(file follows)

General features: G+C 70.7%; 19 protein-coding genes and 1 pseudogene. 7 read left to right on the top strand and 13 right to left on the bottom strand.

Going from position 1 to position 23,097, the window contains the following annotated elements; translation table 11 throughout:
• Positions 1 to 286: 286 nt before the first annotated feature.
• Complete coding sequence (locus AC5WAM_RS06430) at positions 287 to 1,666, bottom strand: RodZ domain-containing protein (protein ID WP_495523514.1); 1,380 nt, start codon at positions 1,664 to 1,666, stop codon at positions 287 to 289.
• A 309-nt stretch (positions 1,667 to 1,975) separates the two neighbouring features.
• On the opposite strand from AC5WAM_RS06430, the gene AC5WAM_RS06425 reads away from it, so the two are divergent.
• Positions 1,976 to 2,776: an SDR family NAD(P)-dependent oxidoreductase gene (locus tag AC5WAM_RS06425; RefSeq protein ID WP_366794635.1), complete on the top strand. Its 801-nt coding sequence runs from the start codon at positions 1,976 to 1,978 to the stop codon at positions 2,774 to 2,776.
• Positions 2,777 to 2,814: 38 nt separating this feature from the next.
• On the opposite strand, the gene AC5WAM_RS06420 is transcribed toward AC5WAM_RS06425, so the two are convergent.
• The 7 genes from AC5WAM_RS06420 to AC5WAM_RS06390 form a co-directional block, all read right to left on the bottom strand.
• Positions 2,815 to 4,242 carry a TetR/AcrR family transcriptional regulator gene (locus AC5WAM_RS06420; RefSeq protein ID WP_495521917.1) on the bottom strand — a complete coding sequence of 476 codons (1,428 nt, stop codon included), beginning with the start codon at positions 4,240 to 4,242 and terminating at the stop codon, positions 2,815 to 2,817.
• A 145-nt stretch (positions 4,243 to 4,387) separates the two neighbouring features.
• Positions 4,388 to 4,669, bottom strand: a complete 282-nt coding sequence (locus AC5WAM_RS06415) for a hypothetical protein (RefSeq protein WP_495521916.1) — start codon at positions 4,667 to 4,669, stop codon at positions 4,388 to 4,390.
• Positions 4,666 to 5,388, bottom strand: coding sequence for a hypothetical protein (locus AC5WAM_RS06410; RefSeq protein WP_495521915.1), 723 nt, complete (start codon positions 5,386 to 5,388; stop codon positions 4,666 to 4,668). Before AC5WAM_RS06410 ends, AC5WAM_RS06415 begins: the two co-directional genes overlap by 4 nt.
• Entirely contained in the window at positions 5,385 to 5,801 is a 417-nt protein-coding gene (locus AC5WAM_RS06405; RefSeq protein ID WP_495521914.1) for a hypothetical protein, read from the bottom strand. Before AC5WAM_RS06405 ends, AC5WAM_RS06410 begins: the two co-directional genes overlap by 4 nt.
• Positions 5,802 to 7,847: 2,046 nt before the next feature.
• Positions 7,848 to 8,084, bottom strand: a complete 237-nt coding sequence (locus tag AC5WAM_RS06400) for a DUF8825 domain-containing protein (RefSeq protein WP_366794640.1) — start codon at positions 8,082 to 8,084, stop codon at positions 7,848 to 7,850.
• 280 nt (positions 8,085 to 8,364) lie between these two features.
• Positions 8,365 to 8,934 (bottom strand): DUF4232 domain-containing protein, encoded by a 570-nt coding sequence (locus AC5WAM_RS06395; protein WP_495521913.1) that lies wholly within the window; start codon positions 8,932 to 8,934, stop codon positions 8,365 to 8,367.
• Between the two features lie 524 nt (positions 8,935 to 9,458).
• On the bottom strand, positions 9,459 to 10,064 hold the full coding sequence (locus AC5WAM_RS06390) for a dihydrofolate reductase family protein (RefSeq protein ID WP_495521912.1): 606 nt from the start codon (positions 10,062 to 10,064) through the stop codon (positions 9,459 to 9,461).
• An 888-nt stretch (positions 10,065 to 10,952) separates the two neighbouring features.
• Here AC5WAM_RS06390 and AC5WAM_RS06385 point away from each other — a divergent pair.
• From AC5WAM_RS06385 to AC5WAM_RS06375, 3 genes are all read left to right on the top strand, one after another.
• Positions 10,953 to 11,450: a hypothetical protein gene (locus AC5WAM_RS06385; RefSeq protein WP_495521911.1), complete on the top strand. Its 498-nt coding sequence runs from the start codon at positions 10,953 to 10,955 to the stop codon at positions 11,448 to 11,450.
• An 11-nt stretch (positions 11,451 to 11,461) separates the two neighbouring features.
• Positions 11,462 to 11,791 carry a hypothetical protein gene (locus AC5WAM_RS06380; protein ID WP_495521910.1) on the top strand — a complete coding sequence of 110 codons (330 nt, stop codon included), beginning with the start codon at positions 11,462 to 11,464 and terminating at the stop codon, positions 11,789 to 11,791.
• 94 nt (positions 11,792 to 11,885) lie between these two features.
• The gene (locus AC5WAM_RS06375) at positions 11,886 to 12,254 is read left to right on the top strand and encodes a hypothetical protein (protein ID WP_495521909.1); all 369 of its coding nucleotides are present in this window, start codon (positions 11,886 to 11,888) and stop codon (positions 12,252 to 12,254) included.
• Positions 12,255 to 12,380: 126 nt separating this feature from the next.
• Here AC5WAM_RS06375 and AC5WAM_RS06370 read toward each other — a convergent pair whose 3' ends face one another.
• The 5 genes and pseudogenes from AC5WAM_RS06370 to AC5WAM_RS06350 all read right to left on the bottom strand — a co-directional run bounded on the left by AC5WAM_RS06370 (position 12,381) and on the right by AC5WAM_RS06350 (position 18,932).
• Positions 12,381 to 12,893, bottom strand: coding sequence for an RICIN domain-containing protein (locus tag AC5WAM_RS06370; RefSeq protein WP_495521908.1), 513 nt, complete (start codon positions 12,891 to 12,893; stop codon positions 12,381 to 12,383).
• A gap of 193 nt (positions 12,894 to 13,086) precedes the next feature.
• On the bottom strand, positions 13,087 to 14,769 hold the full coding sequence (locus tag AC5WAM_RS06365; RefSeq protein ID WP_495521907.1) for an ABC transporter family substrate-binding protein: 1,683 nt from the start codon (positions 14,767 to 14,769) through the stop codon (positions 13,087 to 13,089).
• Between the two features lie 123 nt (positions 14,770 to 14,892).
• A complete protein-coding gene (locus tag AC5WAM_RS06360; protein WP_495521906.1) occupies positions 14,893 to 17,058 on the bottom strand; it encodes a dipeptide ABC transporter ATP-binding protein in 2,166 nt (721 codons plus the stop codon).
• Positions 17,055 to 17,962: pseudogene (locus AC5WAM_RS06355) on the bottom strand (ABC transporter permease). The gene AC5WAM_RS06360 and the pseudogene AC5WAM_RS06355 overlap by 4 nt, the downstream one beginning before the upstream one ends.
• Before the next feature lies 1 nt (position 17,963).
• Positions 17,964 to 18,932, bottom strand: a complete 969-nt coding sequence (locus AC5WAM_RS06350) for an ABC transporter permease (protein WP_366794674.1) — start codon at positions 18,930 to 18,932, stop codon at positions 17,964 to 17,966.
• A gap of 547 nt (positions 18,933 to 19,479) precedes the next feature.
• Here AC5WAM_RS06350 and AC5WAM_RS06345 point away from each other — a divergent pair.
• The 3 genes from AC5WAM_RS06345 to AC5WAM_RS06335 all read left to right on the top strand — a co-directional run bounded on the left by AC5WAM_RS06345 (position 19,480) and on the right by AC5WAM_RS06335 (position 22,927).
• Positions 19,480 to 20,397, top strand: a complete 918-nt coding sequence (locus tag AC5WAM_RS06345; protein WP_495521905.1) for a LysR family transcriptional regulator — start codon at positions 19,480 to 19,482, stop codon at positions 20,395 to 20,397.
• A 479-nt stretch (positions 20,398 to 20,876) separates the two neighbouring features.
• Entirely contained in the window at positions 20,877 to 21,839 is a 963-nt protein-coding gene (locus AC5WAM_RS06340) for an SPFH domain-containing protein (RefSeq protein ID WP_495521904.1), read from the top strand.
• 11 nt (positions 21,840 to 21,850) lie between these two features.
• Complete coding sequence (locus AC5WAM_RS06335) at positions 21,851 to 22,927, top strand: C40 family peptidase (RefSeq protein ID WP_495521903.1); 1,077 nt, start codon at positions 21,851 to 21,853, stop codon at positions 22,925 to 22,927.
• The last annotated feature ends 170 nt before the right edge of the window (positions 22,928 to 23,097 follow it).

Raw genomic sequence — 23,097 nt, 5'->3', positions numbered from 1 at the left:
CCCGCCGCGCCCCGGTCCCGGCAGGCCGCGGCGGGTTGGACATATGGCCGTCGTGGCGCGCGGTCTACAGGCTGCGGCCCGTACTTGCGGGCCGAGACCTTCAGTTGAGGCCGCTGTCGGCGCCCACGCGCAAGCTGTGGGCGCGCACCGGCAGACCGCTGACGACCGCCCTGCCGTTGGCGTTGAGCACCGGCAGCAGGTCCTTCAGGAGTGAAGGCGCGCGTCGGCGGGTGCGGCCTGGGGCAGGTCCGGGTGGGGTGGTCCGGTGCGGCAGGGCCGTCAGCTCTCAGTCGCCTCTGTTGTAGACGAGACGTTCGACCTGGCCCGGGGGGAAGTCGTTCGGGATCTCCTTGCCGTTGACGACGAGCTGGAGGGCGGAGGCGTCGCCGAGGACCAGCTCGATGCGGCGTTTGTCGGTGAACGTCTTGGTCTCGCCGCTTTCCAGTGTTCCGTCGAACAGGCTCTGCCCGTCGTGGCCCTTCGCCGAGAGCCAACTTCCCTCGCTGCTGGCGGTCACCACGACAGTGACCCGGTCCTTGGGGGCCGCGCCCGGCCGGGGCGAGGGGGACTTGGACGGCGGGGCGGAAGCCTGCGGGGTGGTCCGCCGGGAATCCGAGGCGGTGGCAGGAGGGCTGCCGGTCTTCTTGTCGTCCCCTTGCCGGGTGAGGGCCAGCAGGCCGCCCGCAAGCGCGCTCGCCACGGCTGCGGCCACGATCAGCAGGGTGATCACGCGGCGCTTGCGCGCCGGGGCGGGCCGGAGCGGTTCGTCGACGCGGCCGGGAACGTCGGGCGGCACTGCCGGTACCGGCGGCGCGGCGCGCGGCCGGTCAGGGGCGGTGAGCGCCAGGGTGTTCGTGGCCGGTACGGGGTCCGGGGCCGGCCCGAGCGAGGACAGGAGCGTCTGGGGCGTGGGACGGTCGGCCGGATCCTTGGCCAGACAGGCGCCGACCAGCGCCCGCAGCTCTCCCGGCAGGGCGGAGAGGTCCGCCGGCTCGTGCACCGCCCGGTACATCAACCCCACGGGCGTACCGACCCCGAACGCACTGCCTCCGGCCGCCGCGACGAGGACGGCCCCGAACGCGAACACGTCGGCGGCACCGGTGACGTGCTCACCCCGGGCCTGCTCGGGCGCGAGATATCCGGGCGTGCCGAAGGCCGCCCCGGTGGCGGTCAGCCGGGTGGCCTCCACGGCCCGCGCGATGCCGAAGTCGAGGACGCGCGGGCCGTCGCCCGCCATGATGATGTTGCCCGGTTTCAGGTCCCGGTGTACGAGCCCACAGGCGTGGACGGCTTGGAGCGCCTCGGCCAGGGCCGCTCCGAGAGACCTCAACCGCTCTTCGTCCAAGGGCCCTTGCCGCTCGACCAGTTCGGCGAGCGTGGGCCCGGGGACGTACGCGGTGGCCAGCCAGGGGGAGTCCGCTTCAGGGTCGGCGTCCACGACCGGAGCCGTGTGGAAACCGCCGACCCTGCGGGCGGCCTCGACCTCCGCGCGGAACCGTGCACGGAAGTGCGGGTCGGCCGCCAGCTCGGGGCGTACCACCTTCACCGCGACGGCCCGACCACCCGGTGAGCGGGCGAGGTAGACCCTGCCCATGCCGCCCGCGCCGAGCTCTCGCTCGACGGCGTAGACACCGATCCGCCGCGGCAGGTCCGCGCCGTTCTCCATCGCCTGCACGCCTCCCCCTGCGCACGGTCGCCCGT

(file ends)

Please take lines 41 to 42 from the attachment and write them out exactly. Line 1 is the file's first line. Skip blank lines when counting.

• A gap of 547 nt (positions 18,933 to 19,479) precedes the next feature.
• Here AC5WAM_RS06350 and AC5WAM_RS06345 point away from each other — a divergent pair.